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Covid-19 poll daily insights
April 17, 2020
- Essential workers are more focused on getting items quickly and for less.
- More people under 45 think brick and mortar stores will stay closed past June.
- Over the last week, more people have started shopping at online retailers that they hadn’t previously bought from.
Essential workers are more focused on product availability, price, and delivery.
While many shoppers rank product availability, price, and fast delivery as top priorities, these factors are especially important to essential workers. On average, nine percent more essential workers say they’re focused on these factors compared to non-essential workers.
On the other hand, positive reviews are more important to non-essential workers, who may be spending more time at home, and likely more time behind the computer. Fourteen percent more non-essential workers say that they prioritize reviews. As one non-essential worker told us, “Lately, I like to do a good bit of research online to see what different options are.”
People under 45 think stores will stay closed for longer.
About half of survey participants of all ages say they think brick-and-mortar stores will be open by June. However, 29 percent of people under 45 say they expect stores to be closed for even longer, compared to just 19 percent of those over 45.
Others aren’t sure about what to expect just yet. Thirty-five percent of those 45 and over say they have no idea when stores will open again, while only 19 percent of those under 45 feel the same way.
More shoppers are branching out to explore their options.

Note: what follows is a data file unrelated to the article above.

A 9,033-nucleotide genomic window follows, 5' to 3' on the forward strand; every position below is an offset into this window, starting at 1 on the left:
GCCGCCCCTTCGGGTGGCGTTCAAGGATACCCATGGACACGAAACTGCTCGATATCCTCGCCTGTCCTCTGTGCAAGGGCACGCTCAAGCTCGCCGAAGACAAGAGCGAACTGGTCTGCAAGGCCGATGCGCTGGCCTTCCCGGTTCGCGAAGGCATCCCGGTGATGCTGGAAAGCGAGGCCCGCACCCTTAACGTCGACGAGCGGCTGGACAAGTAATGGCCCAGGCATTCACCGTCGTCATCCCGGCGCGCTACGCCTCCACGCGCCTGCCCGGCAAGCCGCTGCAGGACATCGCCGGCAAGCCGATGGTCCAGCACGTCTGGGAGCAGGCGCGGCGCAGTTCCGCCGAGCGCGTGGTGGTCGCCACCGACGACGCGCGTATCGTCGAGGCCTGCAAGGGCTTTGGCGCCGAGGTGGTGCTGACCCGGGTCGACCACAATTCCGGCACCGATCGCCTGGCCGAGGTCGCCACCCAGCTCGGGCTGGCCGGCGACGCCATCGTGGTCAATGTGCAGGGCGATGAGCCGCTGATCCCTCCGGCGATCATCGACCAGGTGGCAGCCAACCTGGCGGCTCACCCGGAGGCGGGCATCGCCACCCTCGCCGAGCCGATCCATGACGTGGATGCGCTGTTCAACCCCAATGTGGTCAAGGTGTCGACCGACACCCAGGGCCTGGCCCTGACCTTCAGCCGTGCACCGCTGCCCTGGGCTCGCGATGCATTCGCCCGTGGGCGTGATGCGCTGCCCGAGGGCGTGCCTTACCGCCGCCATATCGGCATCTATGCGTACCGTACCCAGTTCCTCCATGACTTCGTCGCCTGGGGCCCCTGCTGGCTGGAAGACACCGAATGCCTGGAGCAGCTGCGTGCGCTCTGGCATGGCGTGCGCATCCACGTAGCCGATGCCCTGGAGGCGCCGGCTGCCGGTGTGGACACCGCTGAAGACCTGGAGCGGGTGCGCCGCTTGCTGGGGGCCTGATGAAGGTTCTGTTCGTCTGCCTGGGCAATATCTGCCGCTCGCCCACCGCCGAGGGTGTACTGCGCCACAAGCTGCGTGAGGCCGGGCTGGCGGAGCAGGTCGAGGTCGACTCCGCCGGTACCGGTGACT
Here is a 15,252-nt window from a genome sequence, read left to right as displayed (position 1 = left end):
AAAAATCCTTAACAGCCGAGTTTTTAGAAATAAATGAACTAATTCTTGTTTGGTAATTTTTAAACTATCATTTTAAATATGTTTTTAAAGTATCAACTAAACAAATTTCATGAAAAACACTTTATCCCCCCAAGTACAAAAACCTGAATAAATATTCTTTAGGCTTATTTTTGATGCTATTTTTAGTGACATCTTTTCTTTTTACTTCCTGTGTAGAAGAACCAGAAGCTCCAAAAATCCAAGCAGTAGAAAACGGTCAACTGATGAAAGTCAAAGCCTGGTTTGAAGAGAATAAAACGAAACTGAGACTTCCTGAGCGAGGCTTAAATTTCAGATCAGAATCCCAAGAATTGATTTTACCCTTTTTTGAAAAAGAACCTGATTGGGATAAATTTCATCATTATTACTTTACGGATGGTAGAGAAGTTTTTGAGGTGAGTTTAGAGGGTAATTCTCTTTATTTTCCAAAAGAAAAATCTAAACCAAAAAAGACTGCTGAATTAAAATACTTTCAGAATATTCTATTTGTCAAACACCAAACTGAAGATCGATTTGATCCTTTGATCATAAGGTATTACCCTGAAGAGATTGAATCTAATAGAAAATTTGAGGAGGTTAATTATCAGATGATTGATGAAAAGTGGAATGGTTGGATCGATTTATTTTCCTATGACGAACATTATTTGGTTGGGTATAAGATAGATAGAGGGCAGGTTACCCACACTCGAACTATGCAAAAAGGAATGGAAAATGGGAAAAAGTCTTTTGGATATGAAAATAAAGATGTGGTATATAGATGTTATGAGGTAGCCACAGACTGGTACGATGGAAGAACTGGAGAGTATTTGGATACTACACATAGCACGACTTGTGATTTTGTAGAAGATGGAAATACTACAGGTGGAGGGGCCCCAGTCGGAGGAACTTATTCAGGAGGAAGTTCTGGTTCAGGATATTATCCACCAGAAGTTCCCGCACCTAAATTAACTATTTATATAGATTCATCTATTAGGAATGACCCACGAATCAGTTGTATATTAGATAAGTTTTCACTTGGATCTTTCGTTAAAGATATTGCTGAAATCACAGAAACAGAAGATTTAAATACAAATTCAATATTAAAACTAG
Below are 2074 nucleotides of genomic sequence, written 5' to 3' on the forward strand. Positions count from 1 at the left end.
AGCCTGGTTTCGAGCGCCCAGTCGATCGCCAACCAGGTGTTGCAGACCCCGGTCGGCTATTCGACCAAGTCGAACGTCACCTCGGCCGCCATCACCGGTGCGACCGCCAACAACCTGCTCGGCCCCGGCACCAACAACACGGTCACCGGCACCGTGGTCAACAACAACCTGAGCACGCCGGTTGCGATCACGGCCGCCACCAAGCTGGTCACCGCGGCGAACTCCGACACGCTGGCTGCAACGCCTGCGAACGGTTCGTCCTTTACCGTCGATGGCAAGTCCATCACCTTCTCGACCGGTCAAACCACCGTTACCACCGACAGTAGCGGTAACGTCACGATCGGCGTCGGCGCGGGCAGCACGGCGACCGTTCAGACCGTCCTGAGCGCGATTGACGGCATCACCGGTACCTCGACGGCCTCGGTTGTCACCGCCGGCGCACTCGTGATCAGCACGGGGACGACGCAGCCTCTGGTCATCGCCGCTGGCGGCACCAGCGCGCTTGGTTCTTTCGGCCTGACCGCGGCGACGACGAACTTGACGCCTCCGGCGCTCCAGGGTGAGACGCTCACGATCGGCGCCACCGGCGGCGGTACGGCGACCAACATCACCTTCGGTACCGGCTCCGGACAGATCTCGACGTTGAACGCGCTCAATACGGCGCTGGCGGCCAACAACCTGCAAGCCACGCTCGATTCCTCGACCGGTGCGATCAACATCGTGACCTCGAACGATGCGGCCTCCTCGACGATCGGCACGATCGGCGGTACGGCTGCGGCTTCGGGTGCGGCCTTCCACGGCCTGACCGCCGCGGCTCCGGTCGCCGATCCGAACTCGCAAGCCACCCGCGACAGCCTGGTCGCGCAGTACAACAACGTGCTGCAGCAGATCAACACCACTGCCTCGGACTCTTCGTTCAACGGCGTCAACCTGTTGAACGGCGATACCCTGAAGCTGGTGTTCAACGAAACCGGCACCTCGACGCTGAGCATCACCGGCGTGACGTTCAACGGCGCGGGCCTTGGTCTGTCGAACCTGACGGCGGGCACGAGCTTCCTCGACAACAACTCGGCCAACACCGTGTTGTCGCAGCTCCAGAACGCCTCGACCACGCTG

Over time, more shoppers have begun to purchase from online stores that they hadn’t bought from before. Out of the 94 percent of respondents who say they’re shopping online these days, 46 percent said they’d bought from at least one new-to-them store as of last Monday. By Friday, that number was up to 52 percent.
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What are people buying and why?
As shoppers are cutting back on trips to the store and dealing with delivery obstacles, some are seeking more versatile products as a solution. For some, that means modifying their usual grocery list. One person mentioned stocking up on beans, pasta, and vegetables, since they’re “versatile, and can make meals that last a while.” For others, multifunctional items just seem like a more efficient choice. As another person told us, “I bought resistance bands instead of dumbbells because I can use them in different ways.”
Comfortable pants, from leggings to sweatpants, continue to be another key purchase. Between spending more time around the house and having few occasions that require getting dressed up, staying cozy all day is a new priority for some. As one non-essential worker told us, they’re buying more comfortable clothes because these days, they “don’t have to wear real work clothes.”
Some people have also told us that they’re using this time at home as an opportunity to lean into their creative sides. A number of survey participants noted spending more time pursuing hobbies from drawing and sewing to DIY projects. As time goes on, they’re finding that they need to replenish their supplies. “I’ve been drawing more and I need my materials,” said one.